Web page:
Lot 4: George S. Patton ALS and Trophies
9th August 2017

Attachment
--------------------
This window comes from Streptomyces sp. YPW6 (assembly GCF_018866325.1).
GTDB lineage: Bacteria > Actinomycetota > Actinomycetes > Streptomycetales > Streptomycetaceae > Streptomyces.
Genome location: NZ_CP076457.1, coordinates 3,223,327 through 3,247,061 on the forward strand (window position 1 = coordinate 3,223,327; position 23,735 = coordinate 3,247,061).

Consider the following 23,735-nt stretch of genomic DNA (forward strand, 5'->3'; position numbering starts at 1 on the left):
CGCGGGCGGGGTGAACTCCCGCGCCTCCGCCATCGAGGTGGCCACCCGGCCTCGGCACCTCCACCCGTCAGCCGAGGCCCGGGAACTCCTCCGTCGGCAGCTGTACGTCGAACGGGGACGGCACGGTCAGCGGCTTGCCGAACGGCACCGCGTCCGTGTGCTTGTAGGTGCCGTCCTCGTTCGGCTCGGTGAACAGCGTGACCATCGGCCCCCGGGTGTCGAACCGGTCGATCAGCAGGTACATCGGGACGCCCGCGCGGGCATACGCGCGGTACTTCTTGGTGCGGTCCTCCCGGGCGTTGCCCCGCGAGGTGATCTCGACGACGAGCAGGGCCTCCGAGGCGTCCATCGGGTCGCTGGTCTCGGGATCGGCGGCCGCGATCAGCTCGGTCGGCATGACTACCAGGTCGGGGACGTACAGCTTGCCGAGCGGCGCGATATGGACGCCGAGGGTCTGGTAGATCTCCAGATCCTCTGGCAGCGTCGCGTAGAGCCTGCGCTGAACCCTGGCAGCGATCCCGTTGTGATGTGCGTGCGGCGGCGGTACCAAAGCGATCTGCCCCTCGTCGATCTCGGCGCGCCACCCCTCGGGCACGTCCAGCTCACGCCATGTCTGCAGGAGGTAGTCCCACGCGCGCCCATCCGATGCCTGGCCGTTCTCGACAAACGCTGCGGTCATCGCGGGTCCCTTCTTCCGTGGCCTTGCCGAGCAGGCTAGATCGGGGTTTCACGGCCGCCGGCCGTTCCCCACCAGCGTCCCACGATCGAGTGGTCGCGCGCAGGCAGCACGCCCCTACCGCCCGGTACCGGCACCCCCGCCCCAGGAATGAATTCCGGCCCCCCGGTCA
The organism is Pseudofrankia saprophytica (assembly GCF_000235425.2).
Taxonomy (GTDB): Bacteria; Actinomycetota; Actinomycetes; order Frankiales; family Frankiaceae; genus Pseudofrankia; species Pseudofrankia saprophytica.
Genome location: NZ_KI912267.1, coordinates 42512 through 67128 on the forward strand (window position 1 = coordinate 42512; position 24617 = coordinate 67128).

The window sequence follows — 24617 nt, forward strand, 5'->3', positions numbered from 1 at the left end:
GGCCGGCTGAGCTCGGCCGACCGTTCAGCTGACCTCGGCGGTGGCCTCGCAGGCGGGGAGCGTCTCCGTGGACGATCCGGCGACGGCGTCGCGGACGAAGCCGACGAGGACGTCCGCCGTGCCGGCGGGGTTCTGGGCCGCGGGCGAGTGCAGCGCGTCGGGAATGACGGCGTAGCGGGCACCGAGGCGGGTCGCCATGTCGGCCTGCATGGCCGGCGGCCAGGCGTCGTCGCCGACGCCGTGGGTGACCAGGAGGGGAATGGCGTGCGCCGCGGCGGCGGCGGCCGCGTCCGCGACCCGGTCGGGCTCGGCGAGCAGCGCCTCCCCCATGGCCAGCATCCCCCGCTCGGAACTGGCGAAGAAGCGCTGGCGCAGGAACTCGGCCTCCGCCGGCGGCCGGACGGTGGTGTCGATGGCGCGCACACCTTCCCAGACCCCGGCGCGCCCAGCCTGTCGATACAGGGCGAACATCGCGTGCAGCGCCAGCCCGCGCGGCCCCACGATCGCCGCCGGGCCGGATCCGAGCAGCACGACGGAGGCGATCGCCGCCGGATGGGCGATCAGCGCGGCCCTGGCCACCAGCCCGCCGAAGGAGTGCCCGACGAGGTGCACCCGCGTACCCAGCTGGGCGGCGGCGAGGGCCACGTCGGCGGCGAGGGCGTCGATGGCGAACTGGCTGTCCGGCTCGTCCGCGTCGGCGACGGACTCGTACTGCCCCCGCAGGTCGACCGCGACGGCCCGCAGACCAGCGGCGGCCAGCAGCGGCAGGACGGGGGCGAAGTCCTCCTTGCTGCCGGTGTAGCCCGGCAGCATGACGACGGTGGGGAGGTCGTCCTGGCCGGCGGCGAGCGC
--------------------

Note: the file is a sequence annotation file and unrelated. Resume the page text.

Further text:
ALS signed “George S. Patton, Jr.,” one page both sides, 8 x 10.5, Mounted Service School letterhead, October 13, 1914. Letter home to his mother, in part: "For the last two days it has been very cold almost winter. Yesterday we had a drag-hunt and there was one bad ditch in it so before starting I warned people that I would show them the ditch. I did I fell into it and both Wing and I hit on our heads but it did not hurt us a bit and we had a fine hunt. I just sent for three new fox hounds for the pack we simply had to have them and they did not cost very much. I took a rest Sunday by going on a coyote hunt with Dr. Hewett I rode over fifty miles in eleven hours and did not see a coyote but a bunch of young mules tried to kill the hounds and we had a lot of trouble keeping them off. Mrs. Ayer had been very sick so B[eatrice] has not come yet I expect her about Sunday." Includes the original mailing envelope addressed in Patton's hand to "Mrs. Geo. S. Patton, San Gabriel, California." Also includes two trophies: a silver pitcher awarded for polo, engraved, "President's Cup, Philadelphia Country Club, June 1923. Won by War Department," with other officers' names below; and a silver cup awarded to his wife, engraved, "Hawaii's Sixth Terr. Fair, 1927, Best Saddle Horse Ladies, won by Bull Run, ridden by Beatrice Ayer Patton." In overall fine condition, with some tarnishing to trophies. Patton was an avid polo player and had captained the highly successful 1922 Army squad before heading off for Kansas the following year, where he underwent further training, including the Field Officer's Course at Fort Riley and then the Command and General Staff College at Fort Leavenworth, graduating 25th in his class in 1924. His success on the polo grounds won him the admiration of his former teammates—so much so that they apparently presented their 1923 trophy to him as a memento. Patton's wife, Beatrice, shared his affinity for equestrian sports and won the second trophy during his posting in Hawaii from 1925 to 1927.
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